Saving Civilization from the "'Green-Eyed' Monster": Emma Goldman and the Sex Reform Campaign against Jealousy, 1900–1930
Published Web Locationhttps://doi.org/10.5070/T841007119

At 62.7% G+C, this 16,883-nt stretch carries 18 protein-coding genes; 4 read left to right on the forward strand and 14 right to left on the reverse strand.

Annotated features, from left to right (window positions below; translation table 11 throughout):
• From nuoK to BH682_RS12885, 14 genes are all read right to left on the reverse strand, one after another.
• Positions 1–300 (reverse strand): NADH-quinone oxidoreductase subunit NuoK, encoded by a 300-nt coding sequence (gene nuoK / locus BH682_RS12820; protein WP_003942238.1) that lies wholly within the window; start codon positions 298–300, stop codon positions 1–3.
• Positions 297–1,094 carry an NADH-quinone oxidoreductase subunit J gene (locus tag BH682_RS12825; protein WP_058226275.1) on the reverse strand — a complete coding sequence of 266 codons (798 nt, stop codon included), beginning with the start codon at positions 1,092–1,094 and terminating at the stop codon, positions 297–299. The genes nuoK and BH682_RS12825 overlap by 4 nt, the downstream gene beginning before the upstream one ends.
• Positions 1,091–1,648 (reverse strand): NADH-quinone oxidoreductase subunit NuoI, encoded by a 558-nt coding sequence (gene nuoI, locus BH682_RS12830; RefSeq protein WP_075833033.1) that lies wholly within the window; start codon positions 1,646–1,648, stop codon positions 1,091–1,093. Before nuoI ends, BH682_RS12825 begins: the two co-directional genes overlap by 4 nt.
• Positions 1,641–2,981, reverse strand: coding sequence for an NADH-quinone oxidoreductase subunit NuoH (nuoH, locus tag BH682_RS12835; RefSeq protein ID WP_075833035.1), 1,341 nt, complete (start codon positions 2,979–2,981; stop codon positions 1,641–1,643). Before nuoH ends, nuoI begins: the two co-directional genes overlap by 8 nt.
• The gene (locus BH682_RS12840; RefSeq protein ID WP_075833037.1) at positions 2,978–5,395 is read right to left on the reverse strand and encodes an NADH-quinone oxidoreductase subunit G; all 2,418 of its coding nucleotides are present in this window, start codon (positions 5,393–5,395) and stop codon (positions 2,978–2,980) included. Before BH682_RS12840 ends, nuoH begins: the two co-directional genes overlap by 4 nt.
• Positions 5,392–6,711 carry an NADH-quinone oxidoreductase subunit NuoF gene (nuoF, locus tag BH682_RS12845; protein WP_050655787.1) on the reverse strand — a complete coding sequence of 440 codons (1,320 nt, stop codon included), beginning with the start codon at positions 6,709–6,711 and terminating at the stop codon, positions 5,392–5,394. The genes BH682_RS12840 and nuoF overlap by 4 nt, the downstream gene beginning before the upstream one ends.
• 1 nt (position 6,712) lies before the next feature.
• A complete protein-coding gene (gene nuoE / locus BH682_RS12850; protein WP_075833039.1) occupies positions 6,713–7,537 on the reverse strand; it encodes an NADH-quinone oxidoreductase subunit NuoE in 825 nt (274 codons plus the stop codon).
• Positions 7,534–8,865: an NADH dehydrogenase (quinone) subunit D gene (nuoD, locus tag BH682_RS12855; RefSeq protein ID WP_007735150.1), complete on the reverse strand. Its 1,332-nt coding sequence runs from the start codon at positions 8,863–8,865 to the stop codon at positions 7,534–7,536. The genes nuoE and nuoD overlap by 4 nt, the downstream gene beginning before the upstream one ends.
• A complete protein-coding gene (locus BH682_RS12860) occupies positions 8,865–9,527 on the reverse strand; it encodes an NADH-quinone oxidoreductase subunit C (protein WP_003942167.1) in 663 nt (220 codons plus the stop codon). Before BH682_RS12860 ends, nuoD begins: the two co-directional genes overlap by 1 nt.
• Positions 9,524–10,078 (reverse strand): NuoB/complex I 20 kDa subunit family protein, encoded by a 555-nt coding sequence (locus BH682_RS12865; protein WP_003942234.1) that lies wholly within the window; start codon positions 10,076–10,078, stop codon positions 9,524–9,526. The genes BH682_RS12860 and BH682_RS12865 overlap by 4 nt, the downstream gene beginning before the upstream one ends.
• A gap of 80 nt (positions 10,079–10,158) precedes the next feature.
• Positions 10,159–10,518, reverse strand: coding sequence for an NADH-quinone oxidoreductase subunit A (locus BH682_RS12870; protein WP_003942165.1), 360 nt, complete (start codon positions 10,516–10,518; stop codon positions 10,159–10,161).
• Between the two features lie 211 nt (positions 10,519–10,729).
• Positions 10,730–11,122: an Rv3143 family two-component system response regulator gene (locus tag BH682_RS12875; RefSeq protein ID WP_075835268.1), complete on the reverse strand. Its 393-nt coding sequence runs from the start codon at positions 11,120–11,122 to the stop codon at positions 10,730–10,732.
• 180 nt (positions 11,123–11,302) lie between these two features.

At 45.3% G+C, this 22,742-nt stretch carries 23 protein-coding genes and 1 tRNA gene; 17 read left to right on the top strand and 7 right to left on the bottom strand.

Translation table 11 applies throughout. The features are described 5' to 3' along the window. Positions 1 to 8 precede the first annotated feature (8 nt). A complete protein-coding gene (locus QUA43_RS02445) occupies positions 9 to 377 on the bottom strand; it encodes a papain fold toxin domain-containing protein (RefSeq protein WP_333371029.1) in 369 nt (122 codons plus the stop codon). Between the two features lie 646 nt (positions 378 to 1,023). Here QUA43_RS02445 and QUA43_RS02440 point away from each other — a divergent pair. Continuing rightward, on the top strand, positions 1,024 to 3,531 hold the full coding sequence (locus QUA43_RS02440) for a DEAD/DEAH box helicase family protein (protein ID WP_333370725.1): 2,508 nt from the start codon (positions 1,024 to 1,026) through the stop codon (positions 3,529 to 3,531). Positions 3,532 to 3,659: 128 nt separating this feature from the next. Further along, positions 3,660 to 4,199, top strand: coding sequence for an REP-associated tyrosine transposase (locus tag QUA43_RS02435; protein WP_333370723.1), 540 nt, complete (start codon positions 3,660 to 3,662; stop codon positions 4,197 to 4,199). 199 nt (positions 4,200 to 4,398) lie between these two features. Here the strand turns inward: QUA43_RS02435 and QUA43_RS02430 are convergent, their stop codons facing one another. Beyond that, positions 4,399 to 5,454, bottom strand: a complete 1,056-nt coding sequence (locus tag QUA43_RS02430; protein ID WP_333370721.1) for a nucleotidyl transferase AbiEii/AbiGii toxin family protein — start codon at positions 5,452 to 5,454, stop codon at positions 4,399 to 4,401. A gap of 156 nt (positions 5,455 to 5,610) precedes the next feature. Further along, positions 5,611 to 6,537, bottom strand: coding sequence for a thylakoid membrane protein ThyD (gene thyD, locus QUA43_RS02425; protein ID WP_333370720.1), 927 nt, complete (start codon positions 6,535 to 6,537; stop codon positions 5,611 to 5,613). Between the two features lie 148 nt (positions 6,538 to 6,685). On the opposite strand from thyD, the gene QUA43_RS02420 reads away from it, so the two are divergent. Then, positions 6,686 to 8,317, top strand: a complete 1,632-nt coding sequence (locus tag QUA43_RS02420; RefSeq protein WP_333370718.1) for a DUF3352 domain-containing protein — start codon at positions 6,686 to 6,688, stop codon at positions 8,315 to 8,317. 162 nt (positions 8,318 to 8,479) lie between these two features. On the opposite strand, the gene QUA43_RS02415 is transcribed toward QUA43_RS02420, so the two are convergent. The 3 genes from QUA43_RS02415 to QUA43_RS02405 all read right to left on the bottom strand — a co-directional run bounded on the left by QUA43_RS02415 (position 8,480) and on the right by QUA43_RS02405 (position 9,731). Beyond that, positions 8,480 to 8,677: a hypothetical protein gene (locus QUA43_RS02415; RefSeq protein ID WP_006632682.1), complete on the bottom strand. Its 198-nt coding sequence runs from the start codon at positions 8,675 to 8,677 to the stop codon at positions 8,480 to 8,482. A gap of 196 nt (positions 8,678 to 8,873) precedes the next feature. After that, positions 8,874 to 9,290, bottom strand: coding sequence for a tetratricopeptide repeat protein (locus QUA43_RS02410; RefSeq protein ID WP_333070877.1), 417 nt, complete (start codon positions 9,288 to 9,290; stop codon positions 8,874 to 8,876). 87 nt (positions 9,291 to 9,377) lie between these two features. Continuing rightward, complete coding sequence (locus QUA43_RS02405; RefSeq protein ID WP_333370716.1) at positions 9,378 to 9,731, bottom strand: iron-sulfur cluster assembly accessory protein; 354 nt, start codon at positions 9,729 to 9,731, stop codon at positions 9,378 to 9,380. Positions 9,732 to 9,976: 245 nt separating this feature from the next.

This article explores the Anglo-transatlantic dimensions of the early twentieth-century sex reform movement through the lens of an emotional economy, which, Hustak argues, marked a specific historical moment in defining political alliances at the level of embodied felt relations of power. The article examines the importance of the collaboration between British and American sex reformers by focusing on how their radical feminist and socialist politics were underpinned by their attacks on jealousy. Hustak suggests here that new transatlantic relationships were forged by British and American sex reformers through their consideration of the emotional constitution of white middle-class citizens who were similarly shaped by capitalist and patriarchal institutions that crossed national divides, while also articulating a special kinship among white middle-class citizens in cosmopolitan bohemian communities on both sides of the Atlantic. Hustak’s use of the term "emotional economy" highlights how white middle-class British and American sex reformers shared similar concerns over a declining white middle-class birthrate, the nervous exhaustion of white middle-class bodies, and the eugenic future of white middle-class civilization. She suggests that sex reformers' campaigns against jealousy highlighted communal ties that defied national boundaries by identifying shared emotional constitutions along the lines of whiteness, eugenic reproduction, and professional work regimes. Hustak uses the specific case study of sex reformer and anarchist Emma Goldman's activities in Greenwich Village as an example of an influential early twentieth-century transnational reformer whose attacks on jealousy as the "'green-eyed' monster" occurred in the wider context of an Anglo-transatlantic politics of emotion.